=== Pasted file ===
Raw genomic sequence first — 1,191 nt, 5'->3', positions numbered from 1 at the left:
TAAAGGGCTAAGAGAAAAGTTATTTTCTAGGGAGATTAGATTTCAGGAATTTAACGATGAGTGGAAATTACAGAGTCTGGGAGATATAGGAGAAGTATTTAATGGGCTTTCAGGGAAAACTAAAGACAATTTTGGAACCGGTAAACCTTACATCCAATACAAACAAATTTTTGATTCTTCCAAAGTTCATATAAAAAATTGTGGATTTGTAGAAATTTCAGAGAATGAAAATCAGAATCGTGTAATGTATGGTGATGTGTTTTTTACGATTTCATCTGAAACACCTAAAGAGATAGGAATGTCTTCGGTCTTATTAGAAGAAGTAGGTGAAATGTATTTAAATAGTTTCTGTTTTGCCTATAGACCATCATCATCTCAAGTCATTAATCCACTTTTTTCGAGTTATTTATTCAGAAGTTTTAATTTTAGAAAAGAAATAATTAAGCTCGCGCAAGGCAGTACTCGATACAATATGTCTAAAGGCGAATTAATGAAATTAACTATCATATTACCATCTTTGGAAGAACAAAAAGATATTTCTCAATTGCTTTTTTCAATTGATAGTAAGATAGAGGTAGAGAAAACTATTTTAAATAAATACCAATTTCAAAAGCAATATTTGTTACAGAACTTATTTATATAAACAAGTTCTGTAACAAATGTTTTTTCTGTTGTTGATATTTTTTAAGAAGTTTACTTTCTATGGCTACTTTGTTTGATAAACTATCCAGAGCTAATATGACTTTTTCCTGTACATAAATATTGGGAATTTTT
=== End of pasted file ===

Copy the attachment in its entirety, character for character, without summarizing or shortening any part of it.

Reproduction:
Raw genomic sequence first — 1,191 nt, 5'->3', positions numbered from 1 at the left:
TAAAGGGCTAAGAGAAAAGTTATTTTCTAGGGAGATTAGATTTCAGGAATTTAACGATGAGTGGAAATTACAGAGTCTGGGAGATATAGGAGAAGTATTTAATGGGCTTTCAGGGAAAACTAAAGACAATTTTGGAACCGGTAAACCTTACATCCAATACAAACAAATTTTTGATTCTTCCAAAGTTCATATAAAAAATTGTGGATTTGTAGAAATTTCAGAGAATGAAAATCAGAATCGTGTAATGTATGGTGATGTGTTTTTTACGATTTCATCTGAAACACCTAAAGAGATAGGAATGTCTTCGGTCTTATTAGAAGAAGTAGGTGAAATGTATTTAAATAGTTTCTGTTTTGCCTATAGACCATCATCATCTCAAGTCATTAATCCACTTTTTTCGAGTTATTTATTCAGAAGTTTTAATTTTAGAAAAGAAATAATTAAGCTCGCGCAAGGCAGTACTCGATACAATATGTCTAAAGGCGAATTAATGAAATTAACTATCATATTACCATCTTTGGAAGAACAAAAAGATATTTCTCAATTGCTTTTTTCAATTGATAGTAAGATAGAGGTAGAGAAAACTATTTTAAATAAATACCAATTTCAAAAGCAATATTTGTTACAGAACTTATTTATATAAACAAGTTCTGTAACAAATGTTTTTTCTGTTGTTGATATTTTTTAAGAAGTTTACTTTCTATGGCTACTTTGTTTGATAAACTATCCAGAGCTAATATGACTTTTTCCTGTACATAAATATTGGGAATTTTT